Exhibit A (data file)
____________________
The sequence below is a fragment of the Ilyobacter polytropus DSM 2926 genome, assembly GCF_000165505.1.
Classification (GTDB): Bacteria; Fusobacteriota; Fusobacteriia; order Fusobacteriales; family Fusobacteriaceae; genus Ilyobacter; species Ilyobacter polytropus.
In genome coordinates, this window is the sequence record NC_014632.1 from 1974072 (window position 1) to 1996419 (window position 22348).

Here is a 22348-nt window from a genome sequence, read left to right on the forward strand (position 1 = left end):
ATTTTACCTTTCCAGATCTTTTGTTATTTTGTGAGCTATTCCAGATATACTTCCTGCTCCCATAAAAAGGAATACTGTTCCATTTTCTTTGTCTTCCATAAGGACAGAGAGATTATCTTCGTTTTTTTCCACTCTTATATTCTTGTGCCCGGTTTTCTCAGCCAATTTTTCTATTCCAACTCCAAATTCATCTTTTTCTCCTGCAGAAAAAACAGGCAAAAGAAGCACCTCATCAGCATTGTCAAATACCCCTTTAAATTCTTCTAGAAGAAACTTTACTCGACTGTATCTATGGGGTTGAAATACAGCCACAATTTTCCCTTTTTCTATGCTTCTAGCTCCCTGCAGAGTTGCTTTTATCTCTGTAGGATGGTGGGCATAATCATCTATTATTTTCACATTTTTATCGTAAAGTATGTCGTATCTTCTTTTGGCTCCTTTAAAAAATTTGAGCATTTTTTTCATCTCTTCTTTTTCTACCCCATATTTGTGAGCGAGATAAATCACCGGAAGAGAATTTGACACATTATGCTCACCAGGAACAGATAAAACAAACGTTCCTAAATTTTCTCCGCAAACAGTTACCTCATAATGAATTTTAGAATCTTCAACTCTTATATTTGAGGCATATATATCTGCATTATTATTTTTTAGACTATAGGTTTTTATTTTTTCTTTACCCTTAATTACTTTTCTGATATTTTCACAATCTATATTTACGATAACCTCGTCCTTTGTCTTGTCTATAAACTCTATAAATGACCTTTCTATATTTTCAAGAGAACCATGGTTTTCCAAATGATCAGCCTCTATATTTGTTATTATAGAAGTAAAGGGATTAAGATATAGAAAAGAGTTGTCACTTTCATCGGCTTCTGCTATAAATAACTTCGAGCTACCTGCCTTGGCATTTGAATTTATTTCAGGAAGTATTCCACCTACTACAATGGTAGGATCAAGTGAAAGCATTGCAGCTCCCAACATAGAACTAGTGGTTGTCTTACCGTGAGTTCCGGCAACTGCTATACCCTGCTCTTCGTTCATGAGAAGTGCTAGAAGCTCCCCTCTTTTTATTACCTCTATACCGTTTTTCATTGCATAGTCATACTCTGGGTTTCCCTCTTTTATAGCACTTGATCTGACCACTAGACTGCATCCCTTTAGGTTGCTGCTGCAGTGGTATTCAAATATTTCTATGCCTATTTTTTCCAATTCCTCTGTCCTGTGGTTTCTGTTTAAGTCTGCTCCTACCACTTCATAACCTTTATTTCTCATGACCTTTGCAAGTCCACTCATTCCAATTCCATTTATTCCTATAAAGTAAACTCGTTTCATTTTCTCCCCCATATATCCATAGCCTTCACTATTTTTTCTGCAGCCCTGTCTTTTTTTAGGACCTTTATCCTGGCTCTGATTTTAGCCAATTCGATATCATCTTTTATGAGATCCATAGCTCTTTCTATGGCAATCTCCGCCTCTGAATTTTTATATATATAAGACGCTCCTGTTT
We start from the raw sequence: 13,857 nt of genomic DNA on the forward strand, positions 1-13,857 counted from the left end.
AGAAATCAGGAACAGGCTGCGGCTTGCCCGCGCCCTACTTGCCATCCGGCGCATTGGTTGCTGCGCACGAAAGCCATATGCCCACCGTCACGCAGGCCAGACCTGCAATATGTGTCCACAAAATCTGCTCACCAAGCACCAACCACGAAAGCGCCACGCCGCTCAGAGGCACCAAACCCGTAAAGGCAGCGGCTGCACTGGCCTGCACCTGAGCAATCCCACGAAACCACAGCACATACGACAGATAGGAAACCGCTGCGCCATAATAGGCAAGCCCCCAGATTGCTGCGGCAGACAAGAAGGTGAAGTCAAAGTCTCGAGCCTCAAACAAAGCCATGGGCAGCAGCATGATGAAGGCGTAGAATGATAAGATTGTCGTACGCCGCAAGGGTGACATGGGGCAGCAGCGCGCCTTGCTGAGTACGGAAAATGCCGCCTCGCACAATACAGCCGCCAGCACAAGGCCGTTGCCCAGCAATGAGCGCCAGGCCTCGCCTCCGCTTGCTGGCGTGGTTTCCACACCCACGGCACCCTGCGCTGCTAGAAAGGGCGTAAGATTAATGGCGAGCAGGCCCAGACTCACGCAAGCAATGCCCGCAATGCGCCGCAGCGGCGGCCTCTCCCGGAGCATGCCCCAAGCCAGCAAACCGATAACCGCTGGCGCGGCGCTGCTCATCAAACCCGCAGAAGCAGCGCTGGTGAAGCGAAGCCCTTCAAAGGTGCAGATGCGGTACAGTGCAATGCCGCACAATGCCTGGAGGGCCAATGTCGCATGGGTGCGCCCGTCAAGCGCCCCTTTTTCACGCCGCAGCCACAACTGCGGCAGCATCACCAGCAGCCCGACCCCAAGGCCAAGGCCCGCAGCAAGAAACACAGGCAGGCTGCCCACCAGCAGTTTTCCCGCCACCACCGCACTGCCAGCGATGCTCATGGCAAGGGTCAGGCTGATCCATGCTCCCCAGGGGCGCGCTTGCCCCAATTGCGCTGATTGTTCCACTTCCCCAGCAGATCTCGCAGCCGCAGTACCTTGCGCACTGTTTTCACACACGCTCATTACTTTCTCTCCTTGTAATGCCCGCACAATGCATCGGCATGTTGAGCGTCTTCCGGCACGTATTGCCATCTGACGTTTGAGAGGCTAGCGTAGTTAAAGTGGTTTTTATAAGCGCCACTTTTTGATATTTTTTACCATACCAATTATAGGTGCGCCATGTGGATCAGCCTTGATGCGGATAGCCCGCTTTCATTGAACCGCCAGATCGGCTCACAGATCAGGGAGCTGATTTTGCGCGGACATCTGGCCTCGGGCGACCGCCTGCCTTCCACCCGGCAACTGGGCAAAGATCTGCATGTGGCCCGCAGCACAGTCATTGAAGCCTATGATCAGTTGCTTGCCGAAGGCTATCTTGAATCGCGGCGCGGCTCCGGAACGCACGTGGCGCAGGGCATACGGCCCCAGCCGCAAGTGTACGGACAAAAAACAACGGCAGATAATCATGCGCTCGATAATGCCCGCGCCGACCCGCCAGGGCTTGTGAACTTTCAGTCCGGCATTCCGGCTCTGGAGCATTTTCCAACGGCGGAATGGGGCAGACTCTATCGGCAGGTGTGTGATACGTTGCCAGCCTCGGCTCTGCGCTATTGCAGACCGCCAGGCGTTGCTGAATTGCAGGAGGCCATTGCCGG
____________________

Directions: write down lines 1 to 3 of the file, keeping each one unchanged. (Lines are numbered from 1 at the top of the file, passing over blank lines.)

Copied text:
The sequence below is a fragment of the Ilyobacter polytropus DSM 2926 genome, assembly GCF_000165505.1.
Classification (GTDB): Bacteria; Fusobacteriota; Fusobacteriia; order Fusobacteriales; family Fusobacteriaceae; genus Ilyobacter; species Ilyobacter polytropus.
In genome coordinates, this window is the sequence record NC_014632.1 from 1974072 (window position 1) to 1996419 (window position 22348).